Increasing parent engagement and raising student expectations are harder to understand. Immigrant Latino parents know little or nothing about our school system and American-born Latino parents are products of the very same system of low expectations that is hampering their kids. Our school systems can’t expect parents to set academic priorities for their children if they don’t even have the means to understanding those priorities.
The misconception within education circles is that Latino parents don’t care about academic success and don’t make school a priority at home. When I served on the school board in east San Jose, a predominately Latino community, I found the opposite to be true. Latino parents were constantly asking me for advice about how to access district administration to share their concerns and seek counsel for their children.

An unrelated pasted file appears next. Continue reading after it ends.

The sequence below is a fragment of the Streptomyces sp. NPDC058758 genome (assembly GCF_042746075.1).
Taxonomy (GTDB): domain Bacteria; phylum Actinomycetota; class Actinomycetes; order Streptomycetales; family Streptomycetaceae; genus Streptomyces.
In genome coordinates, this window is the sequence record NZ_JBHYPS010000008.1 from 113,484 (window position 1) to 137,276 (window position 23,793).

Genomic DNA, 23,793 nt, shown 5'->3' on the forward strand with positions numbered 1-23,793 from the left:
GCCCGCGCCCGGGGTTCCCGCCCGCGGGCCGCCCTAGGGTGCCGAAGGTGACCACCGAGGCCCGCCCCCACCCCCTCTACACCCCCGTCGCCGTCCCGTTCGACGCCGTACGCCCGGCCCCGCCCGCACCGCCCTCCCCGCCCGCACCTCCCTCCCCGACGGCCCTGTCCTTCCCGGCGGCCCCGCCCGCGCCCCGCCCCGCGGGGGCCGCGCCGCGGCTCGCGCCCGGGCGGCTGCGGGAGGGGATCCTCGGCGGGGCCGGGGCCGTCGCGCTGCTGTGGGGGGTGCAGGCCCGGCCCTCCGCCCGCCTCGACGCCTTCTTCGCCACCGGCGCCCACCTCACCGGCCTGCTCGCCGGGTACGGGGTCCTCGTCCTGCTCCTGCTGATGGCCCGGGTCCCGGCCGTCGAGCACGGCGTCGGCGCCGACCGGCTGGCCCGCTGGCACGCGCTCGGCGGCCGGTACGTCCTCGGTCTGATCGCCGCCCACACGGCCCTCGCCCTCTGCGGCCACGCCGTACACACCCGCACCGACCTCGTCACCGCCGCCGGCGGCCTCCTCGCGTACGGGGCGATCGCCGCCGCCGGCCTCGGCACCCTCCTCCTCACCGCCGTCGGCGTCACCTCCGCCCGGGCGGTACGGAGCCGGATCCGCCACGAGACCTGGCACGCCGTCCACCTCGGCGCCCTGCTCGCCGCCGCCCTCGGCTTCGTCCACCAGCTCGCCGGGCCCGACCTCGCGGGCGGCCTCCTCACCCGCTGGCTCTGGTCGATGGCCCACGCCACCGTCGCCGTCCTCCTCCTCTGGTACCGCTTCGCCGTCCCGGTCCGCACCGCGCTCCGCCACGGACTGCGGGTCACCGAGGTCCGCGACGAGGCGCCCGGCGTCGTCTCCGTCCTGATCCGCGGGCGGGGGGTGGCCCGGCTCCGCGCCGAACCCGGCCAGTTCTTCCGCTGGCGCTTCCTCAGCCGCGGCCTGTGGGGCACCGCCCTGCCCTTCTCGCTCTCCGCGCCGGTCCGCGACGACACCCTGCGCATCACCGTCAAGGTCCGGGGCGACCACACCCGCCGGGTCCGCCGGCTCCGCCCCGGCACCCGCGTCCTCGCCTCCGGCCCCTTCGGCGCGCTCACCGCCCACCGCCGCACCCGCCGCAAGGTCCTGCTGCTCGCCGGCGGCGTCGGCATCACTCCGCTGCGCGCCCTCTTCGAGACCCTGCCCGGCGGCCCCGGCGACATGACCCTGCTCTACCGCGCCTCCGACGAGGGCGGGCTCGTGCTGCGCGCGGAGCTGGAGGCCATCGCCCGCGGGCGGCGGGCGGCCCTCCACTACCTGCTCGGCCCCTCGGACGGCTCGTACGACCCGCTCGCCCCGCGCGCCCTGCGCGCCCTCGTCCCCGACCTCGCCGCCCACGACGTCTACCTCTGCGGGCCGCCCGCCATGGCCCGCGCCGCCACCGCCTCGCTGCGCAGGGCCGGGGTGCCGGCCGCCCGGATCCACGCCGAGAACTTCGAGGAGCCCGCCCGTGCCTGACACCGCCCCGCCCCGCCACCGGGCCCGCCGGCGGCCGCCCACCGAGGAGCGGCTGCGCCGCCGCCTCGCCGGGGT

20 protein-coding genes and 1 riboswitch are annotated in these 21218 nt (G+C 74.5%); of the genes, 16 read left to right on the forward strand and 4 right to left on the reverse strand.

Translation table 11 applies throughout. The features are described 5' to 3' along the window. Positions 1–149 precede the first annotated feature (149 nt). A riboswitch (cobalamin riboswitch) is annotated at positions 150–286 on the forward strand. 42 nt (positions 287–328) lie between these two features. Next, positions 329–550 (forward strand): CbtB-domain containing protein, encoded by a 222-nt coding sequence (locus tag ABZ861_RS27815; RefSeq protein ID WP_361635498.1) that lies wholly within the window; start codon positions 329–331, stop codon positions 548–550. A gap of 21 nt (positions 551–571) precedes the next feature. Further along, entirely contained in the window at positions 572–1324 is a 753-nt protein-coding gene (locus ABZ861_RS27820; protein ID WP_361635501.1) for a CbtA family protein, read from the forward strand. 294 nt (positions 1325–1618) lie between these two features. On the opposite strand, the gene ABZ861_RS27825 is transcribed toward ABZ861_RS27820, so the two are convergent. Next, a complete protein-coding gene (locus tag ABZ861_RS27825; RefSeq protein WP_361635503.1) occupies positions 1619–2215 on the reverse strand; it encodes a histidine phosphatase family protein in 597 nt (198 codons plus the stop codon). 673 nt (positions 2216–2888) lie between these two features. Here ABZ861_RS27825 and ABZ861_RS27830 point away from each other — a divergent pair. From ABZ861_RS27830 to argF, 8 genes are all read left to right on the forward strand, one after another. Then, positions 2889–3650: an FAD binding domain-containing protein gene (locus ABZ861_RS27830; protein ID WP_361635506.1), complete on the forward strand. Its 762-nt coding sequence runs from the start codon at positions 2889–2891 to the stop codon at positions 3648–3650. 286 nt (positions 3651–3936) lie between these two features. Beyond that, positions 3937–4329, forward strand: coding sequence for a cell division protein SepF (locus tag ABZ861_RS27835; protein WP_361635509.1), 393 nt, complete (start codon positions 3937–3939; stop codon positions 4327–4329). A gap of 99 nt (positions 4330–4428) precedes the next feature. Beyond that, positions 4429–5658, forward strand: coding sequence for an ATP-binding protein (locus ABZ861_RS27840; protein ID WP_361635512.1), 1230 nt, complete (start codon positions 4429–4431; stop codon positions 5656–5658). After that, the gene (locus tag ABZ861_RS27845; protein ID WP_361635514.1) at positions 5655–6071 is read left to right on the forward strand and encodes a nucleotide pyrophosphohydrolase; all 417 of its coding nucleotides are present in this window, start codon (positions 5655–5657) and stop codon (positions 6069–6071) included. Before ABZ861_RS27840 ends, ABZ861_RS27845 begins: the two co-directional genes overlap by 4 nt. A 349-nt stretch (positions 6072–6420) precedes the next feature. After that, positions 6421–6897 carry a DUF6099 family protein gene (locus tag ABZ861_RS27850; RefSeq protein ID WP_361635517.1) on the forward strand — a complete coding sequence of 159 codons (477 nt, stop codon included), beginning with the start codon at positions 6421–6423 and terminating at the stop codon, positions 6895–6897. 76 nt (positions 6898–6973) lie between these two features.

Many school districts have active Latino parent groups that advocate for their students with few resources allocated by the district. With the new funding formula, school leaders now have an opportunity to invest in parent groups that want to be more engaged with their students’ education. For those who say ALL parent organizations, not just Latino parents, should have access to more district resources, my answer is “absolutely yes.”
Raising expectations for Latino students is a little trickier. This is an issue I’ve discussed in past posts. Proponents of educational equity and culturally relevant teacher development have argued with solid evidence that school systems have been historically biased along racial lines, thus creating an environment of low expectations for students of color. In fact, educational equity experts call this the “missing link” in academic achievement. I call it the fourth leg on the stool.